Again, let $y$ be an arbitrary element of $B \text{. Then, }$

$y \in B \Rightarrow (a,y) \in A \times B$ for all $a \in A \Rightarrow (a,y) \in B \times A$ $[ \because A \times B = B \times A ]$

$\Rightarrow y \in A$

$\therefore B \subseteq A$

Hence, $A = B$.

Theorem 4: If $A \in B$, show that $A \times A \subseteq (A \times B ) \cap (B \times A)$.

Proof:

Let $(a, b)$ be an arbitrary element of $A \times A$

Then, $(a, b) \in A \times A$

$\Rightarrow a \in A \text{ and } b \in A$

$\Rightarrow (a \in A, b \in A) \text{ and } (a \in A, b \in A)$

$\Rightarrow a \in A, b \in B) \text{ and } (a \in B, b \in A)$

$\Rightarrow (a,b) \in (A \times B) \text{ and } (a,b) \in (B \times A)$ $[ \because A \subseteq B \therefore a, b \in A \Rightarrow a, b \in B ]$

$\Rightarrow (a,b) \in (A \times B) \cap (B \times A)$

$\therefore A \times A \subseteq (A \times B) \cap (B \times A)$

Hence, $A \subset B \Rightarrow A \times A \subseteq (A \times B) \cap (B \times A)$

Theorem 5: If $A \subseteq B$, prove that: $A \times C \subseteq B \times C$ for any set $C$.

Proof:

Let $(a, b)$ be an arbitrary element of $A \times C$.

Then, $(a,b) \in A \times C$

$\Rightarrow a \in A \text{ and } b \in C$

$\Rightarrow a \in B \text{ and } b \in C$ $[ \because A \subseteq B \therefore a \in A \Rightarrow a \in B ]$

$\Rightarrow (a,b) \in B \times C$

$\therefore A \times C \subseteq B \times C$

Theorem 6: If $A \subseteq B \text{ and } C \subseteq D$, prove that: $A \times C \subseteq B \times D$

Proof:

Let $(a,b)$ be an arbitrary element of $A \times C$,

Then $(a,b) \in A \times C$

$a \in A \text{ and } b \in C$

$a \in B \text{ and } b \in D$ $[\because A \subseteq B \text{ and } C \subseteq D ]$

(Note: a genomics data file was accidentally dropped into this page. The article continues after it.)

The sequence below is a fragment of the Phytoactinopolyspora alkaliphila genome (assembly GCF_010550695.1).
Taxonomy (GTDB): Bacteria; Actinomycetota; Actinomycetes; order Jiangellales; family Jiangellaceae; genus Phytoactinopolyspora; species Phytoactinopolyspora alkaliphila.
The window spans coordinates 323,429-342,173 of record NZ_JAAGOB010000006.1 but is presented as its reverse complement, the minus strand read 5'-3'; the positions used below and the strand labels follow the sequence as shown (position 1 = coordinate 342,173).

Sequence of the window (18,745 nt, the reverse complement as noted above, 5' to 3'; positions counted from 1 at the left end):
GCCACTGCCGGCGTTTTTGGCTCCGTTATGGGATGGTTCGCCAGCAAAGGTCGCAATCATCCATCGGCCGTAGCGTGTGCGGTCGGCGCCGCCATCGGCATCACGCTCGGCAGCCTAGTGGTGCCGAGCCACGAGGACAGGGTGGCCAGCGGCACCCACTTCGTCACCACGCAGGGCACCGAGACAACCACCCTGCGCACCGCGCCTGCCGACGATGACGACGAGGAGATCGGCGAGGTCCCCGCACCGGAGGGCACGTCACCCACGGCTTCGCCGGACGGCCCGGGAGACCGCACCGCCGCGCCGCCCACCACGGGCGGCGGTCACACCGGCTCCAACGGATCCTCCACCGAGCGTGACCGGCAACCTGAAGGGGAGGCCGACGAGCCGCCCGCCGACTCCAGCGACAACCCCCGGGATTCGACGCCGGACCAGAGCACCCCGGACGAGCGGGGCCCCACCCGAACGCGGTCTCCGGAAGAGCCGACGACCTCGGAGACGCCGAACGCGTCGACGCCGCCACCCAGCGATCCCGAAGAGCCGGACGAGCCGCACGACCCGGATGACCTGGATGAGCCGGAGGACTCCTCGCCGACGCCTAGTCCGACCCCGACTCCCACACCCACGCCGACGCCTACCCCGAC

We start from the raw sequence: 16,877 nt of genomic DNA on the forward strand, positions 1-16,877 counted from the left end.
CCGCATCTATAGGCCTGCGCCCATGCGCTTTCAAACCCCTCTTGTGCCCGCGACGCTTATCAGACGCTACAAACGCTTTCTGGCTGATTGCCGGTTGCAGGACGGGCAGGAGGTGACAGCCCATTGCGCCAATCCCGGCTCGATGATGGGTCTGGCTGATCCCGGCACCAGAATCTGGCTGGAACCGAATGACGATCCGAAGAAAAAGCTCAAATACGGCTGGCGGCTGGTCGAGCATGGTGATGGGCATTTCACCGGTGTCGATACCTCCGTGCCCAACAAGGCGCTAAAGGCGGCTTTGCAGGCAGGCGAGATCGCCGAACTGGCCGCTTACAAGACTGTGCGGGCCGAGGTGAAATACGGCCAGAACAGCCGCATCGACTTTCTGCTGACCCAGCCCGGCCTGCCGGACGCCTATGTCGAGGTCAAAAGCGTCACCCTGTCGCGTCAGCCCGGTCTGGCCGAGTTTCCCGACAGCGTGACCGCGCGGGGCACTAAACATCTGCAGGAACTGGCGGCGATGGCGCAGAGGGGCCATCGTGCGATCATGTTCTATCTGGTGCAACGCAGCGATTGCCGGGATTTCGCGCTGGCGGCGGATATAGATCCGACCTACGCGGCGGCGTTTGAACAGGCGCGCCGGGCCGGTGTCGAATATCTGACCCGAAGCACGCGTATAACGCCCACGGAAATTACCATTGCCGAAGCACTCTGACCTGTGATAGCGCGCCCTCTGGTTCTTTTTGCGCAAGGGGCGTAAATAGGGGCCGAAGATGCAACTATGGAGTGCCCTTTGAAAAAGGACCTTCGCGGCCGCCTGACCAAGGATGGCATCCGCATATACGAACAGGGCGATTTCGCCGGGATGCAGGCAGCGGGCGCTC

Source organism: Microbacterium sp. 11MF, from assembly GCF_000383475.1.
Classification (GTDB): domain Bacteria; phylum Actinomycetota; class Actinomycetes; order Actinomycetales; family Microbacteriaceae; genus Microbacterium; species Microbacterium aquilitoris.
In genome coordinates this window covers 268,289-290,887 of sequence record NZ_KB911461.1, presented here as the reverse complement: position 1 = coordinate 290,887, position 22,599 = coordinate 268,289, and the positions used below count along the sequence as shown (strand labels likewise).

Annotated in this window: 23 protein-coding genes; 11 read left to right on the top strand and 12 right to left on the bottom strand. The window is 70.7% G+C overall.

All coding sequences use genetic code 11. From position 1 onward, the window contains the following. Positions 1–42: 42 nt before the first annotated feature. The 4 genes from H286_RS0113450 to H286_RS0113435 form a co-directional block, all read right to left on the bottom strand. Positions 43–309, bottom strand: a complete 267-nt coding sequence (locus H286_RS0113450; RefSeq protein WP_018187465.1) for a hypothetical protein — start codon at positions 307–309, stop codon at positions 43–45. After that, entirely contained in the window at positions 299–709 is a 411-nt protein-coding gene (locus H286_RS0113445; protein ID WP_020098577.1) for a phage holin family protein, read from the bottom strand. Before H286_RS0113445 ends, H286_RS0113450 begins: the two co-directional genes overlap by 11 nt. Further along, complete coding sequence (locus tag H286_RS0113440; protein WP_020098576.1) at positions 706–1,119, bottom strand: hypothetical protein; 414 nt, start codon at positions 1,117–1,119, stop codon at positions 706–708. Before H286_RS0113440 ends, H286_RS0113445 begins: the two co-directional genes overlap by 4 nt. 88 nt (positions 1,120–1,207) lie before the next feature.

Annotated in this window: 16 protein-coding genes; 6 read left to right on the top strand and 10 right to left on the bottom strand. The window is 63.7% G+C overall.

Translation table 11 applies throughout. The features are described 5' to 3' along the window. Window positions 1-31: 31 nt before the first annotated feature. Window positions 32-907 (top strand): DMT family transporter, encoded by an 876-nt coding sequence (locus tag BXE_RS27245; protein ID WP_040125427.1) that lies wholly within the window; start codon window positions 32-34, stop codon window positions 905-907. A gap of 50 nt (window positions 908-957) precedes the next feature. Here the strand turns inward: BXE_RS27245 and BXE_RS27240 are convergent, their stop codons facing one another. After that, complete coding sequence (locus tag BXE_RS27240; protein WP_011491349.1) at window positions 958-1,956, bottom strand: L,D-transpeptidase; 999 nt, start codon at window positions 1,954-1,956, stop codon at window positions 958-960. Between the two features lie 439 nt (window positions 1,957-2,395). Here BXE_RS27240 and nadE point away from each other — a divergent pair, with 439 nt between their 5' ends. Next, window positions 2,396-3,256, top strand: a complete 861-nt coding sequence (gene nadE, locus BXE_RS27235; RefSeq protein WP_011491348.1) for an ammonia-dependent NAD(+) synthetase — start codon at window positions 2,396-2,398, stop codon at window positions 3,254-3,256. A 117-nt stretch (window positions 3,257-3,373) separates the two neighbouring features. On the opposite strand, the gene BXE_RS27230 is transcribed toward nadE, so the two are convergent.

$(a,b) \in B \times D$

$\therefore A \times C \subseteq B \times D$

Theorem 7: For any sets $A, B,C, D$ prove that: $(A \times B) \cap (C \times D) =(A \cap C) \times (B \cap D)$.

Proof:

Let $(a,b)$ be an arbitrary element of $(A \times B) \cap (C \times D) \text{. Then, }$

$(a,b) \in (A \times B) \cap (C \times D)$

$\Rightarrow (a,b) \in A \times B \text{ and } (a,b) \in C \times D$

$\Rightarrow (a \in A \text{ and } b \in B) \text{ and } (a \in C \text{ and } b \in D)$

$\Rightarrow (a \in A \text{ and } a \in C) \text{ and } (b \in B \text{ and } b \in D)$

$\Rightarrow a \in (A \cap C) \text{ and } b \in B \cap D$

$\Rightarrow (a,b) \in (A \cap C) \times (B \cap D)$

$\therefore (A \times B) \cap (C \times D) \subseteq (A \cap C) \times (B \cap D )$

Similarly, $(A \cap C) \times (B \cap D) \in (A \times B) \cap (C \times D)$

Hence, $(A \times B) \cap (C \times D) = (A \cap C) \times (B \cap D)$

Theorem 8: For any three sets $A, B, C$ prove that:

(i) $A \times (B' \cup C')'= (A \times B) \cap (A \times C)$

ii) $A \times (B' \cap C')' = (A \times B) \cup (A \times C)$

Proof:

i) $A \times (B' \cup C')' = A \times ((B')' \cap (C')') = A \times (B \cap C) = (A \times B) \cap (A \times C)$ [ By De-Morgan’s law ]

ii) $A \times (B' \cap C')' = A \times (B')' \cup (C')' = A \times (B \cup C) = ( A \times B) \cup (A \times C)$ [ By De-Morgan’s law ]

Theorem 9: Let $A \text{ and } B$ be two non-empty sets having $n$ elements in common, then prove that $A \times B \text{ and } B \times A$ have $n^2$ elements in common.

Proof:

We have, $(A \times B ) \cap (C x D) = (A \cap C) \times (B \cap D)$

$\Rightarrow (A \times B) \cap (B \times A) = (A \cap B) \times (B \cap A)$

$\Rightarrow (A \times B) \cap (B \times A) = ( A \cap B) \times (A \cap B)$ [On replacing $C$ by $B \text{ and } D$ by $A$ ]

It is given that $A \cap B has$latex n elements, so $(A \cap B) \times (B \cap A)$ has $n^2$ elements.

But $(A \times B) \cap (B \times A) = (A \cap B) \times (A \cap B)$

$(A \times B) \cap (B \times A)$ has $n^2$ elements

Hence $A \times B \text{ and } B \times A$ have $n^2$ elements in common

Theorem 10: Let $A$ be a non-empty set such that $A \times B=A \times C$. Show that $B=C$.

Proof:

Let $b$ be an arbitrary element of $B$.

Then, $(a,b) \in A \times B$ for all $a \in A$

$\Rightarrow (a,b) \in A \times C$ for all $a \in A$

$\Rightarrow b \in C$

Thus, $b \in B \Rightarrow b \in C$

$\therefore B \subset C$

Let $c$ be an arbitrary element of $C$.

Then, $(a,c) \in A \times C$ for all $a \in A$

$\Rightarrow (a,c) \in A \times B$ for all $a \in A$

$\Rightarrow c \in B$

$c \in C \Rightarrow c \in B$

$\therefore C \subset B$

From i) and ii) we get $B = C$.